Lukasz Fabianski: Lockdown training, staying focused and Declan Rice
Few professional footballers match the description as well as Lukasz Fabianski - the West Ham United goalkeeper is a meticulous individual who leaves nothing to chance.
After suffering a hip injury clearing the ball in the away fixture at AFC Bournemouth before Christmas, Fabianski spent weeks working to rehab his injured muscle, before returning to action in late December.
Three months later, the COVID-19 pandemic forced football into an enforced break, and the No1 responded by putting together an innovative training regime that included back garden sessions with his four-year-old son Jan.
Speaking to BBC Radio 5 Live, the experienced Poland international reflected on a uniquely challenging season, praised teammate Declan Rice and looked ahead to the final five games of the campaign…
As a goalkeeper, lockdown must have been extra challenging, as you couldn’t replicate saving shots, catching crosses, kicking the ball long or anything like that?
“Yeah, there was no chance of doing that! Even if, in my case, I have a little garden, I wasn’t able to do long kicks or anything when it came to crossing or coming to claim high balls, so it was a big difficulty. I just had to be patient and try to come up with different exercises that were more or less connected to what we do on a daily basis. It has been really tricky.”
What was the most creative thing you did, then?
“What helped me a lot was that I kind of invested in a rebounder net, so at least I had something the ball bounced off and I didn’t have to ask anyone to help me, so I was able to throw the ball at the net and I could start practising diving techniques. I also started to do high ball work, which really helped me.
“The other creative thing was that I asked my son to help me by kicking the ball at me and that was funny because it was very unpredictable, and I actually found it helpful in some way. He’s four-and-a-half and he took a lot of pleasure from it and he helped me through those strange days!”
Your garden must have taken a hammering?!
“It did, but I have to say I worked really hard on repairing it! At one point it was really damaged and destroyed completely, but it’s repaired now!”
You’ve had a challenging season, even before COVID, with your nasty hip injury?
“Yeah, I’ve had a difficult one. It was hard to take but those things happen, so it took me a lot of time to do the rehab and to come back to good shape with the muscle feeling strong and feeling elastic, which is very important when it comes to that part of the body. I’m happy that I’m fit now and I’m hoping I stay fit for the rest of the reason and the rest of my career.”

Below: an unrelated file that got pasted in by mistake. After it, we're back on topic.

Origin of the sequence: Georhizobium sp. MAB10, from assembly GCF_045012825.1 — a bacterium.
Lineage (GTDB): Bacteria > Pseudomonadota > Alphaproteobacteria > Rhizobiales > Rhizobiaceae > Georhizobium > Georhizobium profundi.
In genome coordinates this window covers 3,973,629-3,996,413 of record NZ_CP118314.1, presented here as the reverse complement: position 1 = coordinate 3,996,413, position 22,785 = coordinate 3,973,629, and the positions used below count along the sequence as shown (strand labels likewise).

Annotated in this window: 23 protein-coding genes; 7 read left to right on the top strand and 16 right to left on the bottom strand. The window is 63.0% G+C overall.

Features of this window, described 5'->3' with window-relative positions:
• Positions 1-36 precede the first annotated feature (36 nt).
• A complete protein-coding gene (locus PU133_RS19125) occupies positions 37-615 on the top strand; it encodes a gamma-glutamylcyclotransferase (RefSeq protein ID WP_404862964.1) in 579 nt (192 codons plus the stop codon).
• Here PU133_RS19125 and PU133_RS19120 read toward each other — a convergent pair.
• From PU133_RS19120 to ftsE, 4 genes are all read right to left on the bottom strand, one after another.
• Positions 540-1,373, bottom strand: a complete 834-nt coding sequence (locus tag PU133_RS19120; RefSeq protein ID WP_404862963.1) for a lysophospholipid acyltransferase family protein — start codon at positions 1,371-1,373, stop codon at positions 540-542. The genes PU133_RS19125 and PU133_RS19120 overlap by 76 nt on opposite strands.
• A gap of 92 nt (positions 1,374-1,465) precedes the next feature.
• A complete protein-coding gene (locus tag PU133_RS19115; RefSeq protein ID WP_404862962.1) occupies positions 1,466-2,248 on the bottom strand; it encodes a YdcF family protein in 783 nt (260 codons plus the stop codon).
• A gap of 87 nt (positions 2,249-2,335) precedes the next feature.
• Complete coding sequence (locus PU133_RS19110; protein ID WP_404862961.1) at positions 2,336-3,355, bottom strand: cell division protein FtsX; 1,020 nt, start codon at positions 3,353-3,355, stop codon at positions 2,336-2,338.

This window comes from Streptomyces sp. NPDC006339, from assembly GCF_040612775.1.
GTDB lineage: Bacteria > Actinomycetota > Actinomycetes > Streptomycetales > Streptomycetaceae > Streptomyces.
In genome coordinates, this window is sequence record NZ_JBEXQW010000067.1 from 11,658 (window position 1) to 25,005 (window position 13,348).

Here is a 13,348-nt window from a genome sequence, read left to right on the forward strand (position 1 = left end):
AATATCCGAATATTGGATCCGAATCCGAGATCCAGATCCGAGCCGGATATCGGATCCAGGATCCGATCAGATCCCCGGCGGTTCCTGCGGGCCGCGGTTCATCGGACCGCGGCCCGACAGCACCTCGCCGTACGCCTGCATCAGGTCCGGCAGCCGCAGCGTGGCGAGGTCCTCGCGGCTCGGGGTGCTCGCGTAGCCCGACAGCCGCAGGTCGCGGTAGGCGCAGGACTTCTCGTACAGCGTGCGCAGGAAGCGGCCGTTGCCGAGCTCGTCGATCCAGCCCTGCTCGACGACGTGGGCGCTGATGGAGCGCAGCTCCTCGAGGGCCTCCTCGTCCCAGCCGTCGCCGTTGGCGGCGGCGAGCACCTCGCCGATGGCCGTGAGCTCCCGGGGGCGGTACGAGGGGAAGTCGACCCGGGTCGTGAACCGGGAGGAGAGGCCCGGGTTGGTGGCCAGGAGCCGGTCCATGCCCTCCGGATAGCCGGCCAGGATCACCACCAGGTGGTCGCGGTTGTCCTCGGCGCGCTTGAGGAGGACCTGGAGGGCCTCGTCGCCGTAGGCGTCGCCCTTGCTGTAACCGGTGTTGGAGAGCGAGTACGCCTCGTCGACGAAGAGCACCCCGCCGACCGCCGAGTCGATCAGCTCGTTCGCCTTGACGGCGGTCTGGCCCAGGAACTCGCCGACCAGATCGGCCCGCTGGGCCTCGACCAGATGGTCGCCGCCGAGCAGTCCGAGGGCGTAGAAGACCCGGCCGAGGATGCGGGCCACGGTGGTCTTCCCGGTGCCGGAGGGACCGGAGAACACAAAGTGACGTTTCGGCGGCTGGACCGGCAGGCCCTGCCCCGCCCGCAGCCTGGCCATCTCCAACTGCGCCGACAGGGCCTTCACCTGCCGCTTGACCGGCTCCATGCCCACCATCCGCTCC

You were hurt taking a goal kick, so how do you feel about those situations now?
“The whole thing was strange, because there was no contact and the ball was standing still. There was no pressure, just me kicking the ball. It felt strange and you start to question the reason behind it.
“Now, every time when it comes to kicking the ball, especially from goal kicks, I really pay attention to the ball and try to be focused on the ball and don’t want to take my eyes off the ball. I think about the process and I think it will be in my mind for the rest of my career.
“With injuries, when you are relaxed and take your mind off the situation, suddenly something happens, so one of the conclusions I have learned is that I cannot relax in any situation, even when there is no pressure at all, because injuries can happen. I think I’m smarter now.”
And focusing all the time is something a goalkeeper has to do…
“It’s a different focus. When you are in possession of the ball, your focus turns in front of you and you try to think ‘how far should I kick the ball?’ or ‘where should I kick the ball?’ and you forget about your technique or try too hard.
“Maybe you think there is a wind against you and you try to kick it too hard against the wind and your body wasn’t ready and that’s what happens.
“With saves, it’s different, because you are not in possession of the ball and you have to think about your position, whether the player is right or left-footed, and assess the situation. I think you’re more focused when you’re not in possession than when you are in possession – that’s one thing I found out”
Moving on, what have you made of the way Declan Rice has grown this season?
“I think he has grown massively. What helped him as well in recent weeks is that the manager gave him the armband and that gives you more responsibility out on the pitch, you become more vocal out there and by that you create this aura of being more respected by the players because they look at you as the captain.
“He took this challenge on himself really well. He has always been delivering week-in, week-out, but you can see even more in this difficult moment, he’s really putting in great performances and I hope he can continue to do this for the rest of this season.
“He’s not afraid of the challenge. He’s making really good decisions with and without the ball. Sometimes he is covering positions he shouldn’t be for the sake of the team, for the points, so he knows what it takes to get a result and that’s something big players have.”
Finally, how much of a lift has it been to take four points from the last two games?
“It’s been a massive lift, especially after we started the restart with two losses and we were not happy with our performances. It could have affected us and we could have responded in a bad way, but we responded well against Chelsea and managed to beat them and then away from home against another team playing really well in recent games, Newcastle, when we were really close to getting three points.
“It’s given us massive confidence going into the next games and hopefully we will be able to get many points as we can from the rest of the season.”